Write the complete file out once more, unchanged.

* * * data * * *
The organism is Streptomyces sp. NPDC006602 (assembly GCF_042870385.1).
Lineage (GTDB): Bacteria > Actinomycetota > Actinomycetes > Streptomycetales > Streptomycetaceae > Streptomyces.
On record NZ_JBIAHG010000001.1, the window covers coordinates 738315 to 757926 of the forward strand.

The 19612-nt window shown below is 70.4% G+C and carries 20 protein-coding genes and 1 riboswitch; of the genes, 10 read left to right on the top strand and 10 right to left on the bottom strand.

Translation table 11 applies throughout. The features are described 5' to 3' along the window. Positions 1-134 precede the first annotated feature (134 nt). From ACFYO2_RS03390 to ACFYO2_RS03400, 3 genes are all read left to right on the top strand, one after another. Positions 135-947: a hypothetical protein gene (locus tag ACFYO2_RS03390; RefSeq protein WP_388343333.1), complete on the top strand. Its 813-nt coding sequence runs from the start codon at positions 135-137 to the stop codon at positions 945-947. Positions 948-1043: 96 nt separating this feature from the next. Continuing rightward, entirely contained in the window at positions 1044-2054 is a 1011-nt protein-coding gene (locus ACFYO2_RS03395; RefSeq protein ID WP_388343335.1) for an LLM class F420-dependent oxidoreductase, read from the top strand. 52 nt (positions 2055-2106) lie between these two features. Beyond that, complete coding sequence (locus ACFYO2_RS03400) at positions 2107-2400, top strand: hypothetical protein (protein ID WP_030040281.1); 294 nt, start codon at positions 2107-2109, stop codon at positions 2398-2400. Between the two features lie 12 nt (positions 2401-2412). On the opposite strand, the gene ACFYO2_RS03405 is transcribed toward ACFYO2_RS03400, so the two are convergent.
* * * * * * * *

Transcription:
The organism is Streptomyces sp. NPDC006602 (assembly GCF_042870385.1).
Lineage (GTDB): Bacteria > Actinomycetota > Actinomycetes > Streptomycetales > Streptomycetaceae > Streptomyces.
On record NZ_JBIAHG010000001.1, the window covers coordinates 738315 to 757926 of the forward strand.

The 19612-nt window shown below is 70.4% G+C and carries 20 protein-coding genes and 1 riboswitch; of the genes, 10 read left to right on the top strand and 10 right to left on the bottom strand.

Translation table 11 applies throughout. The features are described 5' to 3' along the window. Positions 1-134 precede the first annotated feature (134 nt). From ACFYO2_RS03390 to ACFYO2_RS03400, 3 genes are all read left to right on the top strand, one after another. Positions 135-947: a hypothetical protein gene (locus tag ACFYO2_RS03390; RefSeq protein WP_388343333.1), complete on the top strand. Its 813-nt coding sequence runs from the start codon at positions 135-137 to the stop codon at positions 945-947. Positions 948-1043: 96 nt separating this feature from the next. Continuing rightward, entirely contained in the window at positions 1044-2054 is a 1011-nt protein-coding gene (locus ACFYO2_RS03395; RefSeq protein ID WP_388343335.1) for an LLM class F420-dependent oxidoreductase, read from the top strand. 52 nt (positions 2055-2106) lie between these two features. Beyond that, complete coding sequence (locus ACFYO2_RS03400) at positions 2107-2400, top strand: hypothetical protein (protein ID WP_030040281.1); 294 nt, start codon at positions 2107-2109, stop codon at positions 2398-2400. Between the two features lie 12 nt (positions 2401-2412). On the opposite strand, the gene ACFYO2_RS03405 is transcribed toward ACFYO2_RS03400, so the two are convergent.